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Mini Review ARTICLE

Front. Cell Dev. Biol., 24 April 2019 | https://doi.org/10.3389/fcell.2019.00072

Death Receptor Interactions With the Mitochondrial Cell Death Pathway During Immune Cell-, Drug- and Toxin-Induced Liver Damage

  • Biochemical Pharmacology, Department of Biology, University of Konstanz, Konstanz, Germany

Due to its extensive vascularization and physiological function as a filter and storage organ, the liver is constantly exposed to infectious and tumorigenic threat, as well as damaging actions of xenobiotics. Detoxification reactions are essential for the excretion of harmful substances, but harbor also the risk of “side effects” leading to dangerous metabolites of otherwise harmless substances, a well known effect during paracetamol overdose. These drugs can have detrimental effects, which often involves the induction of sterile inflammation and activation of the immune system. Therefore, the role of certain immune cells and their effector molecules in the regulation of drug-induced liver damage are of special interest. Hepatocytes are type II cells, and death receptor (DR)-induced cell death (CD) requires amplification via the mitochondrial pathway. However, this important role of the mitochondria and associated CD-regulating signaling complexes appears to be not restricted to DR signaling, but to extend to drug-induced activation of mitochondrial CD pathways. We here discuss the role of members of the TNF family, with a focus on TRAIL, and their interactions with the Bcl-2 family in the crosstalk between the extrinsic and intrinsic CD pathway during xenobiotic-induced liver damage.

Liver Damage by Xenobiotics

One major task of the liver is to maintain metabolic homeostasis. It processes and stores nutrients absorbed in the gut and delivered by the portal vein. In addition, as part of the enterohepatic circulation, the liver is the first organ to receive absorbed xenobiotics and toxins. Therefore, it provides a plethora of biochemical tools to metabolize, activate or inactivate drugs and poisons. Mainly involved are enzymes of the cytochrome P450 (CYP) family, which introduce functional groups. The subsequent conjugation and detoxification reactions enable the secretion of harmful chemicals via bile and kidney. Additionally, CYP enzymes are also involved in the chemical activation of inactive pro-drugs (e.g., cortisone or prednisone). These pharmacologically important reactions, called first-pass effect, are important for the regulation of activity and dosage of manydrugs. Next to beneficial activation and detoxification processes, these enzymatic reactions may also result in a detrimental outcome, e.g., via the chemical activation of otherwise harmless compounds, thereby gaining substantial toxic potential. Examples are N-acetyl-p-benzochinonimin (NAPQI), a reactive metabolite of acetaminophen, or aflatoxin B1 (AFB1). These reactive metabolites rather affect centrilobular hepatocytes, which have high CYP enzyme activity. Besides such indirect “side effects” of detoxification reactions, other chemicals may also directly induce liver toxicity. Such drugs or poisons can affect parenchymal and non-parenchymal cells of the liver, promoting a typically early onset of disease within a few days. Especially, hepatocytes in periportal regions of the liver lobules as well as endothelial cells are exposed to high levels of such xenobiotics. Altogether, these different forms of drug-induced liver injury (DILI) account for 50% of all cases with acute liver failure. Examples of medically relevant substances are acetaminophen (APAP, paracetamol), environmental toxins (AFB1), alcohol, carbon tetrachloride (CCl4), as well as antineoplastic agents. However, the bulk of DILI cases is attributed to APAP overdose. Generally, liver damage by xenobiotics can be induced by protein adducts and dysfunction, lipid peroxidation, DNA damage and glutathione depletion due to increased reactive oxygen species (ROS) levels, thereby inducing mitochondrial damage and impaired energy supply. Subsequent lytic necrosis and/or apoptosis can promote the release of cellular content, and associated induction of immune cell activation and sterile inflammation (Figure 1 upper part).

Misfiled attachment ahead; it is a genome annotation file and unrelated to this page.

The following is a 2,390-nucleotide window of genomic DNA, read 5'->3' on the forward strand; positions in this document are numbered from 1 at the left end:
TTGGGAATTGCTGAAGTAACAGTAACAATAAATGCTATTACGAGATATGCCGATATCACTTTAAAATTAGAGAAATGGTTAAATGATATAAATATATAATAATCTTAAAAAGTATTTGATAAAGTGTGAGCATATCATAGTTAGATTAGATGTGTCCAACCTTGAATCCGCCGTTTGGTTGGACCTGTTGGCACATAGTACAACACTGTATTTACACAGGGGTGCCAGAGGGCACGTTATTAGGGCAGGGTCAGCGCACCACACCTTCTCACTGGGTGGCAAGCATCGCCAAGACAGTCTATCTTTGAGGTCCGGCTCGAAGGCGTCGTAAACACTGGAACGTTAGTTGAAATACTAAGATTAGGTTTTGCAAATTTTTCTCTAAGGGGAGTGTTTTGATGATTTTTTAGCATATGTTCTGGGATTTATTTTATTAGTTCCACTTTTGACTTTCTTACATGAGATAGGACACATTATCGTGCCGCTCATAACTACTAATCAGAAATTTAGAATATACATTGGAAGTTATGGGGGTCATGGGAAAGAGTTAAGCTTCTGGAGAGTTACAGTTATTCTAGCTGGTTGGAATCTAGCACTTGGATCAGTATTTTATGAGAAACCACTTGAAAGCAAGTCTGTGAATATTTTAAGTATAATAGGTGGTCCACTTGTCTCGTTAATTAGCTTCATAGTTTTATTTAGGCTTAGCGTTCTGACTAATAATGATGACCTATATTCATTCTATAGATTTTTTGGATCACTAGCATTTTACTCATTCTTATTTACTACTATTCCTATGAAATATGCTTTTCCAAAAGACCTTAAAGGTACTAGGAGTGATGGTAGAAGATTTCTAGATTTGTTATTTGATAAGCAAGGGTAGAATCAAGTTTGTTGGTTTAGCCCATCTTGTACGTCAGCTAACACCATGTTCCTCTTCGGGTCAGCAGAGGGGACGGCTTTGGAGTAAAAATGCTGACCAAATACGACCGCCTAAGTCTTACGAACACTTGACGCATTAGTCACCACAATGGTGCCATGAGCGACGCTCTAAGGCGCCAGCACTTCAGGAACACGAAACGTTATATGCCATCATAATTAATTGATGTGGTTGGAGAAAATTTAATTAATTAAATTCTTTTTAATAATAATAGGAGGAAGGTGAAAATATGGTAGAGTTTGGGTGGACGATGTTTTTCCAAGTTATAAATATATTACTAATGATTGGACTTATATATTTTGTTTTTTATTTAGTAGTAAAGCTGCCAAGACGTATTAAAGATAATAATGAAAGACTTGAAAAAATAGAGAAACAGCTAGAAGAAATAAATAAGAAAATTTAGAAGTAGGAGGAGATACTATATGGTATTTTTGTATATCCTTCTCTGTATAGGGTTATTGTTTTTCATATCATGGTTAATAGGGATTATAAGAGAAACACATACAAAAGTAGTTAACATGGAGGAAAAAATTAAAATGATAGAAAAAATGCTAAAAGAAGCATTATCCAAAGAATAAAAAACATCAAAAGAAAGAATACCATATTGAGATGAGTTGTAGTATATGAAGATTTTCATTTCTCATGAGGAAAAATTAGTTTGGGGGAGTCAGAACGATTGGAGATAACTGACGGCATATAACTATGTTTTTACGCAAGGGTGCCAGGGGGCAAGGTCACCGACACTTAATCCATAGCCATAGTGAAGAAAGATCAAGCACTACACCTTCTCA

FIGURE 1
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Figure 1. Role of immune cells and TNF family members in regulating drug-induced liver damage. Xenobiotics are absorbed in the gut and transported to the liver, where they become metabolized. During the metabolization, toxic intermediates may be generated, inducing damage to liver parenchymal cells, most importantly hepatocytes, via activation of the Bcl-2-regulated mitochondrial apoptosis pathway. This can lead to apoptosis via permeabilization of the outer mitochondrial membrane, cytC release and subsequent apoptosome formation, or necrotic CD if ATP levels are too low. Resulting DAMP (danger–associated molecular pattern) release by necrosis or late apoptosis can initiate sterile inflammation by activation of liver-resident immune cells, e.g., KC. DAMPs and PAMPs can stimulate immune cells, resulting in the release of effector molecules, e.g., cytokines and chemokines, which recruit and activate other immune cells. Additionally, DR ligands induce the extrinsic CD pathway. In hepatocytes already affected by xenobiotics DR activation promotes synergistic CD at otherwise sublethal concentrations. This crosstalk between DR and xenobiotics involves caspase-8-mediated cleavage of Bid, DR-induced activation of JNK and Bim, and xenobiotic-induced induction and activation of other BH3-only proteins. Resulting neutralization of pro-survival Bcl-2-like and activation of Bax-like molecules results in mitochondrial apoptosis or necrosis.